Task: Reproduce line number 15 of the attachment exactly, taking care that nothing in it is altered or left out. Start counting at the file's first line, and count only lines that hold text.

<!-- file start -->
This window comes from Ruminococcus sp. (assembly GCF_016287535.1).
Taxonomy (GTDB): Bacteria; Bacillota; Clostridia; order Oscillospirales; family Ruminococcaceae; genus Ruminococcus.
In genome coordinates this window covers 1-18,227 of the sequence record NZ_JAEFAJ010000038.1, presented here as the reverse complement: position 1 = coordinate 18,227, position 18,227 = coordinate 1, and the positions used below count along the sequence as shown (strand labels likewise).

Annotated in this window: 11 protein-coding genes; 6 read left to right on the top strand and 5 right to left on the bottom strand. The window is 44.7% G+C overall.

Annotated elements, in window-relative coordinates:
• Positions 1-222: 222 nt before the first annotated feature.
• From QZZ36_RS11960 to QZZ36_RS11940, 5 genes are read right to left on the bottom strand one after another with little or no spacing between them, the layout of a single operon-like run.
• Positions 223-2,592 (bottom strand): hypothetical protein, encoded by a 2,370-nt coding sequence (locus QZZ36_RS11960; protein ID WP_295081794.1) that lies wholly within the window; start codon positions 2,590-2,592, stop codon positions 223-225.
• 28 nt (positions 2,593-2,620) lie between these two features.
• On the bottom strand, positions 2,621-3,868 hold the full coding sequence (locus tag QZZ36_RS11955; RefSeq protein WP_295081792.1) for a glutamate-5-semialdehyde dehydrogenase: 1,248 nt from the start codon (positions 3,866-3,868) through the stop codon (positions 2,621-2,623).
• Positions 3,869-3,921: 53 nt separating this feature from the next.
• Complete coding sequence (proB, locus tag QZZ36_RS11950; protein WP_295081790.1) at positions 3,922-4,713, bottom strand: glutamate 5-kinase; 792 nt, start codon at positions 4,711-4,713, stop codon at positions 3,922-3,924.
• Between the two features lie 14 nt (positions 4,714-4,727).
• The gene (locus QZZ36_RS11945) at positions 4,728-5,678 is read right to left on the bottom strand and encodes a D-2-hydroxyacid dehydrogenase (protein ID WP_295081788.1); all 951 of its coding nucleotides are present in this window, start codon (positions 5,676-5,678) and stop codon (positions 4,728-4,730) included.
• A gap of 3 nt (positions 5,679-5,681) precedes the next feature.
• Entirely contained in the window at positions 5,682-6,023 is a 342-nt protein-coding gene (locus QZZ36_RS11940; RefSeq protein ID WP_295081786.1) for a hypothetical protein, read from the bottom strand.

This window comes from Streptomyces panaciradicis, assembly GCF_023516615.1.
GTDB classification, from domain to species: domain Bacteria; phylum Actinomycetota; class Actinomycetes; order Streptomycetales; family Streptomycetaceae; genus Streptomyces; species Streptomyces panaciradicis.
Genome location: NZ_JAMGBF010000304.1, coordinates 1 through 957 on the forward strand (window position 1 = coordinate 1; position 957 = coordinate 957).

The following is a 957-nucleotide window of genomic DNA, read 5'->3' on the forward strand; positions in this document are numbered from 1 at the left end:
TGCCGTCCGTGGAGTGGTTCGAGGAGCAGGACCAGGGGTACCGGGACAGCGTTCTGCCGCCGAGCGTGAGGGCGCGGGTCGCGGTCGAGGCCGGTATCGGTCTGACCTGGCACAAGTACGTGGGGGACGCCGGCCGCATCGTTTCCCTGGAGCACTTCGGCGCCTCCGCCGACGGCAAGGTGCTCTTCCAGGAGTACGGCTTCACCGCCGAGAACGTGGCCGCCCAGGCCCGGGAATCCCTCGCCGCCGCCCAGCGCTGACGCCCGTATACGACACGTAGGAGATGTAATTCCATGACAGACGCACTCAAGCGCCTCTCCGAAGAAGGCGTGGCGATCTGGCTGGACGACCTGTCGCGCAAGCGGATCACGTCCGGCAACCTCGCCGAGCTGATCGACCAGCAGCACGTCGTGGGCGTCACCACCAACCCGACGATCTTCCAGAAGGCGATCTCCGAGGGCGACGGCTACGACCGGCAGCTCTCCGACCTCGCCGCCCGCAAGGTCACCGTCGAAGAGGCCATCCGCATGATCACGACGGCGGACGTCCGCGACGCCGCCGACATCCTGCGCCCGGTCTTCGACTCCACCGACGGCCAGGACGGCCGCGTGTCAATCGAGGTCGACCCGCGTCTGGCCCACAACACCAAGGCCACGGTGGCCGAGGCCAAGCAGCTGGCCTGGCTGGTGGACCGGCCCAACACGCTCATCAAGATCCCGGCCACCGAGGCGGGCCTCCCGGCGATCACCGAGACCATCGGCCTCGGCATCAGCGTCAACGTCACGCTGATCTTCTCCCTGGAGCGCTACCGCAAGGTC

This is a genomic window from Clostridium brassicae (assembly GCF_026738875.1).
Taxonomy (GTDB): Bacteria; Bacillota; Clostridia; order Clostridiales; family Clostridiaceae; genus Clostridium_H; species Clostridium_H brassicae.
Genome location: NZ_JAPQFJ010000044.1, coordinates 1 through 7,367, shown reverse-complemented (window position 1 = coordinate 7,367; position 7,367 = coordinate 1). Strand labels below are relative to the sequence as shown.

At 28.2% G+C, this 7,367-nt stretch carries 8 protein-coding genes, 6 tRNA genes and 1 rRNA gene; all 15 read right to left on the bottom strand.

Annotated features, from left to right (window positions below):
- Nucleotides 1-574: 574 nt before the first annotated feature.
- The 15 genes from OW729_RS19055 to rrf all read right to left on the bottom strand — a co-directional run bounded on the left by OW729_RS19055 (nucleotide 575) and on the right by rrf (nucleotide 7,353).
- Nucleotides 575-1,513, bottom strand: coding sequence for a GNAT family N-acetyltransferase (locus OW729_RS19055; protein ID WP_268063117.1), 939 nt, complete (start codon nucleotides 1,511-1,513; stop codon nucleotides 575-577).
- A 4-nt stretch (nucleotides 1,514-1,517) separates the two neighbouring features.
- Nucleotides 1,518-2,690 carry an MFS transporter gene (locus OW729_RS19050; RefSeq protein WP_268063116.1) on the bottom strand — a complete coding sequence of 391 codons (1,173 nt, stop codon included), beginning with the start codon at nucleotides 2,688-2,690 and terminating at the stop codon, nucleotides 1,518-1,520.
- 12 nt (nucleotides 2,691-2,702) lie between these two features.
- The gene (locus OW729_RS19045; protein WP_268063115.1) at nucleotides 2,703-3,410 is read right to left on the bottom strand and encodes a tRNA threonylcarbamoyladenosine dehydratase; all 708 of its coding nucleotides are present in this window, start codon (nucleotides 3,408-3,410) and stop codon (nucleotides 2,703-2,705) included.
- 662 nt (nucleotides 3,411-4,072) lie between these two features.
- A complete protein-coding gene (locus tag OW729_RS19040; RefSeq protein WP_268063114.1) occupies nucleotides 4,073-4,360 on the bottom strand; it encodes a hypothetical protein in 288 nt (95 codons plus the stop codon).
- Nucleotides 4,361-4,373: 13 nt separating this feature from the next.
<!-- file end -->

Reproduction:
• A gap of 3 nt (positions 5,679-5,681) precedes the next feature.